Socio-Economic Impact Model for the UK: SEIM-UK

Interregional inequalities in the UK are amongst the greatest in the industrialised world, and over more than three decades UK government policy has proved to be very ineffective at addressing these inequalities. 

There have been various iterations of government policy in recent years aimed at devolving some power and decision-making ability away from central government towards sub-national actors. As such there has been increasing interest in gathering high-quality, detailed evidence concerning the functioning of regional economies.

The SEIM-UK allows for much more detailed, sector and place-sensitive economic analyses to be undertaken than has been previously available, which better serves the evolving needs of the UK national and sub-national policy-making communities. 

The SEIM-UK is a multi-region input-output model that is a powerful tool for evaluating changes in the national or regional economy. The SEIM-UK provides a highly detailed picture of the UK economy revealing the inter-relationships between 30 industrial sectors, 41 UK regions (NUTS-2 classification), foreign trade flows and an increasing array of household characteristics at the NUTS-1 level.


The main objective of the project is the construction of an impact assessment model, based on a multi-regional input-output (IO) framework for the UK. The multi-regional model will cover 37 regions of the UK (NUTS-2 classification) and it will include foreign trade flows with other countries, as well as different households’ profiles by socio-economic characteristics (age, income, etc.). The applications of the model focus on three main different features: (1) globalisation, technological and structural change in the labour market; (2) household heterogeneity and socio-demographic change; and (3) the evolution of trade patterns and value added chains.

  1. Globalization comprises different phenomena like trade openness, outsourcing and migration. These developments drive - together with biased technological change - the changes in the structure of employment. Technically, employment demand is modelled in the framework of occupations by industry, allowing for substitution with other factors, as well as for different sources of technical change that determines employment by occupation. Different hypotheses, polarization in the occupation/skill structure and labour participation are analysed by the model.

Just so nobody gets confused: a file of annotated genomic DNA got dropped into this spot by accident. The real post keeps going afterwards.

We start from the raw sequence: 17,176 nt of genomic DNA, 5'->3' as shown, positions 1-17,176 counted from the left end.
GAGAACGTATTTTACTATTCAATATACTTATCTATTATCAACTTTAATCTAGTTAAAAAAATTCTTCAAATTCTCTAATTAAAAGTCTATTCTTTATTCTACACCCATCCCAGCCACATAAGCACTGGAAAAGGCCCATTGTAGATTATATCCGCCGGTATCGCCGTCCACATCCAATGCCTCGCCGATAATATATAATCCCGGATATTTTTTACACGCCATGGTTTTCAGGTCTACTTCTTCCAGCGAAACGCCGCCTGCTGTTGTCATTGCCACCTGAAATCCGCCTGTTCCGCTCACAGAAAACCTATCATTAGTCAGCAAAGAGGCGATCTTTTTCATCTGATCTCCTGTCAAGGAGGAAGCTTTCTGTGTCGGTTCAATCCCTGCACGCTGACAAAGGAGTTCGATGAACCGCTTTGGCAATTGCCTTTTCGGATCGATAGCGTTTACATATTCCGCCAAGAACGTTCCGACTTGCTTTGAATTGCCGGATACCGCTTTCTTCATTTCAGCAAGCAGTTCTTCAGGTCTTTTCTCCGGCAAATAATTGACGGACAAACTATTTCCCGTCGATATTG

2. Heterogeneous household groups represent the household sector. Private consumption is therefore not only a function of prices and income but of household composition by socio-demographic variables. Phenomena like migration and ageing not only affect the aforementioned employment structures but also consumption demand and thereby the long-run structural change in a region.
  3. Substitutions in trade, both at the level of one region (between domestic and imported products) as well as between products of different origin will be analysed. 

Research team

  • Dr Matthew Lyons, Research Fellow, City-REDI Institute, Birmingham Business School, University of Birmingham

  • Dr Huanjia Ma, Research Fellow, City-REDI Institute, Birmingham Business School, University of Birmingham

  • Professor Geoffrey Hewings, Emeritus Director of REAL; Emeritus Professor of Geography & Regional Science, Economics, and Urban & Regional Planning, University of Illinois

  • Professor Kurt Kratena, Austrian Institute of Economic Research (WIFO) and Director of Centre of Economic Scenario Analysis and Research (CESAR)


Improving economic statistics in the creative industries: Towards multi-regional creative industries satellite accounts
April 2024

Dr Matt Lyons, City-REDI and Kevin Connolly, University of Strathclyde. 

Project support

Sarah Jeffery, Centre Manager, City-REDI

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Funder/client: Internal project
Timescale: Ongoing



Project lead: Dr Matthew Lyons